After Surgery – Heart Valve Replacement Heart Valve Disease
It is not unusual for you, your family, or your caregivers to have some concerns following heart valve replacement surgery. This may be especially true during the first 3 months with your new heart valve. Here's some information that may be helpful.
In the intensive care unit (ICU), the staff will keep a close watch on your heart rate, temperature, blood pressure, and other vital body signs. You may feel a little uncomfortable because of all the monitoring equipment attached to you. The nurses will try to keep you as comfortable as possible. Friends and family are usually welcome to visit you.
When intensive care monitoring is no longer needed, you'll be moved to a regular hospital room. Typically, you may be in the hospital for 3 to 7 days, depending on how quickly you recover. Many patients are amazed at how much better they feel and how soon they can resume normal activities.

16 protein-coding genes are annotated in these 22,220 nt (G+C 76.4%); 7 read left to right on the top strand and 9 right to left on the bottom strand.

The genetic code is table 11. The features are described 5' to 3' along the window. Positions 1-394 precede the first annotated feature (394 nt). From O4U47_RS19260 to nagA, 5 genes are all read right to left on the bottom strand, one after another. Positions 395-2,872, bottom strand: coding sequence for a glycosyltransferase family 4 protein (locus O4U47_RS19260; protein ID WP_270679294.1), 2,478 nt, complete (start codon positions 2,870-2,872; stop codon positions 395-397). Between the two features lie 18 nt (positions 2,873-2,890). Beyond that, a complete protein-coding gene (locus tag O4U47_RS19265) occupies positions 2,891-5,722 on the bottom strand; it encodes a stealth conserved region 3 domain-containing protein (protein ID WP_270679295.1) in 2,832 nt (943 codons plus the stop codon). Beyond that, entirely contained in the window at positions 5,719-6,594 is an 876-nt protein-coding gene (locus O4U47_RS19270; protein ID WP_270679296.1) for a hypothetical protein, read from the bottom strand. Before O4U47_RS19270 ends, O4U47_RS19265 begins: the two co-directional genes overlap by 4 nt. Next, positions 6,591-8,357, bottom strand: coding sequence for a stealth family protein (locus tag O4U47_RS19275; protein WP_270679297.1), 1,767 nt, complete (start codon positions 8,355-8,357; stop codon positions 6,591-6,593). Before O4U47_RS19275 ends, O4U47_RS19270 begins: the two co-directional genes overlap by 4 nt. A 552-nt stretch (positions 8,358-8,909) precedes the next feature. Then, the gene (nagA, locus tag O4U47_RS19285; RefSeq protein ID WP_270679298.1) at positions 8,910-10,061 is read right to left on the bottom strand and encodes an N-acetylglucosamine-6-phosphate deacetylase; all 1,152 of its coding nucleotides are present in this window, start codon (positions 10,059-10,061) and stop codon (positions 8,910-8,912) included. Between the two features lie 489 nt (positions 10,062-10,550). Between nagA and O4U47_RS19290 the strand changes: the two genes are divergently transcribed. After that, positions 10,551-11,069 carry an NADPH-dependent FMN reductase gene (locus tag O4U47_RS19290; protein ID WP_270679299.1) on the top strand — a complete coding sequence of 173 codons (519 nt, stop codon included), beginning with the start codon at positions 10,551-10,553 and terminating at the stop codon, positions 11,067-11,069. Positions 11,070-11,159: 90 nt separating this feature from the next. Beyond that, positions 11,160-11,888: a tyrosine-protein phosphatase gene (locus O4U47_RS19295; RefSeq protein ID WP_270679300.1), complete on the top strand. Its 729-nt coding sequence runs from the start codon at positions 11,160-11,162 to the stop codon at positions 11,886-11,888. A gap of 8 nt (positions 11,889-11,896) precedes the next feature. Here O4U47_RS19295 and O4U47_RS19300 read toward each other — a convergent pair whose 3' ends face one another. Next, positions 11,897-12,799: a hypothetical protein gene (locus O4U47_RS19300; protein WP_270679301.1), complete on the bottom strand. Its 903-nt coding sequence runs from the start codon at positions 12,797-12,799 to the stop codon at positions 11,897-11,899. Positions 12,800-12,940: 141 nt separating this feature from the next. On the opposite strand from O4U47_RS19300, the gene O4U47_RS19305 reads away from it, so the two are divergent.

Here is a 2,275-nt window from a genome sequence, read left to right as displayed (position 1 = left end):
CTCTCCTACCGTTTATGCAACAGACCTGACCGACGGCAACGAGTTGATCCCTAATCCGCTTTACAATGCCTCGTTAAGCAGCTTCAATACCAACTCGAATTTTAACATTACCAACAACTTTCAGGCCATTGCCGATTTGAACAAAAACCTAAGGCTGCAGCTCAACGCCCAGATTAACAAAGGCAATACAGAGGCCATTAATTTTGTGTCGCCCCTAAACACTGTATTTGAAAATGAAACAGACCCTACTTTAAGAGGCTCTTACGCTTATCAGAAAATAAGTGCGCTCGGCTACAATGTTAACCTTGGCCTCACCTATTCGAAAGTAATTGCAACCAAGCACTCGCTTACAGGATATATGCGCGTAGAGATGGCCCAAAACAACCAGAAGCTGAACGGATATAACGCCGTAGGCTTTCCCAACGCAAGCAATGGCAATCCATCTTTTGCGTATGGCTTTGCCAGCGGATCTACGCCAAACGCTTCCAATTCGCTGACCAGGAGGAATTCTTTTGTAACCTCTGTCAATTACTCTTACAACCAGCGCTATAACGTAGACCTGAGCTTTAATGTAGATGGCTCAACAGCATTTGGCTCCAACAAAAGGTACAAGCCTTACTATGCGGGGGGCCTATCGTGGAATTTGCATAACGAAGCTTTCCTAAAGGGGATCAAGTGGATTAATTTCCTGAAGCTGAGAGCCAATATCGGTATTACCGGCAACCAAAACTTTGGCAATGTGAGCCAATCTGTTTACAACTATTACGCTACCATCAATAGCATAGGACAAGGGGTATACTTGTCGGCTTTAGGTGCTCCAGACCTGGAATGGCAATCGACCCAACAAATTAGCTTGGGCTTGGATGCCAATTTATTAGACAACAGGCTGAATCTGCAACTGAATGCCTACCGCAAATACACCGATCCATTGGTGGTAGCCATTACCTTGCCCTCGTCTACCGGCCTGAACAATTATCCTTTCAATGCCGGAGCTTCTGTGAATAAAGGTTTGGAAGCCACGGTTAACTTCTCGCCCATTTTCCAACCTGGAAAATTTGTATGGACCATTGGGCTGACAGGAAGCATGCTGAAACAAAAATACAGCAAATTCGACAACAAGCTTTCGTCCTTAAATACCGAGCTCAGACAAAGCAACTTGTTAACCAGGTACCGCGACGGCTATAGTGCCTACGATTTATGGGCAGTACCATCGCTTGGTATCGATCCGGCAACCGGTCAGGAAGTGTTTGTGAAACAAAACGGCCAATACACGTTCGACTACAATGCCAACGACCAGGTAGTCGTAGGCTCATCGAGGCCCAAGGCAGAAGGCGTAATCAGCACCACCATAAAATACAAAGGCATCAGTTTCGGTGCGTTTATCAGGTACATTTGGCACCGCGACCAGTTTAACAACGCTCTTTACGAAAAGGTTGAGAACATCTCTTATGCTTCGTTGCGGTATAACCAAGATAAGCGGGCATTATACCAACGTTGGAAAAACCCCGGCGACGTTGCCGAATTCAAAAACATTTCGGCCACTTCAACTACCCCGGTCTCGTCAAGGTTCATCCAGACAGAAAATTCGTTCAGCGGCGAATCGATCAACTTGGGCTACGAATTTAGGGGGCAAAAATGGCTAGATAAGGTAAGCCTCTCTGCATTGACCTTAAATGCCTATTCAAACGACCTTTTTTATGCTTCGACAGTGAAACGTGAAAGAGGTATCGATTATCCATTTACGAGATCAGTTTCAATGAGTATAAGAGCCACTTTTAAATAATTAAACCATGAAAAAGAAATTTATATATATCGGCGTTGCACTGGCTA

After you're released from the hospital, you will have to see your doctor for follow-up visits. During these visits, your doctor may order lab tests, such as an echocardiogram, an x-ray or an electrocardiogram, to make sure you are healing properly.
If you're taking anti-coagulants, you need to have regular blood tests to monitor your dosage. You'll usually go periodically to a hospital, doctor's office, or laboratory to have these tests done.
Make sure that your patient takes his or her medications exactly as prescribed by the doctor. Don't stop administering medications or skip a dose unless the doctor tells you to do so.
Some valve patients retain water even after successful surgery. Your patients may gain weight even though they're not over-eating. Tell the doctor if your patient experiences dramatic weight gain that you can't explain.
Information on this site should not be used as a substitute for talking with your doctor. Always talk with your doctor about diagnosis and treatment information.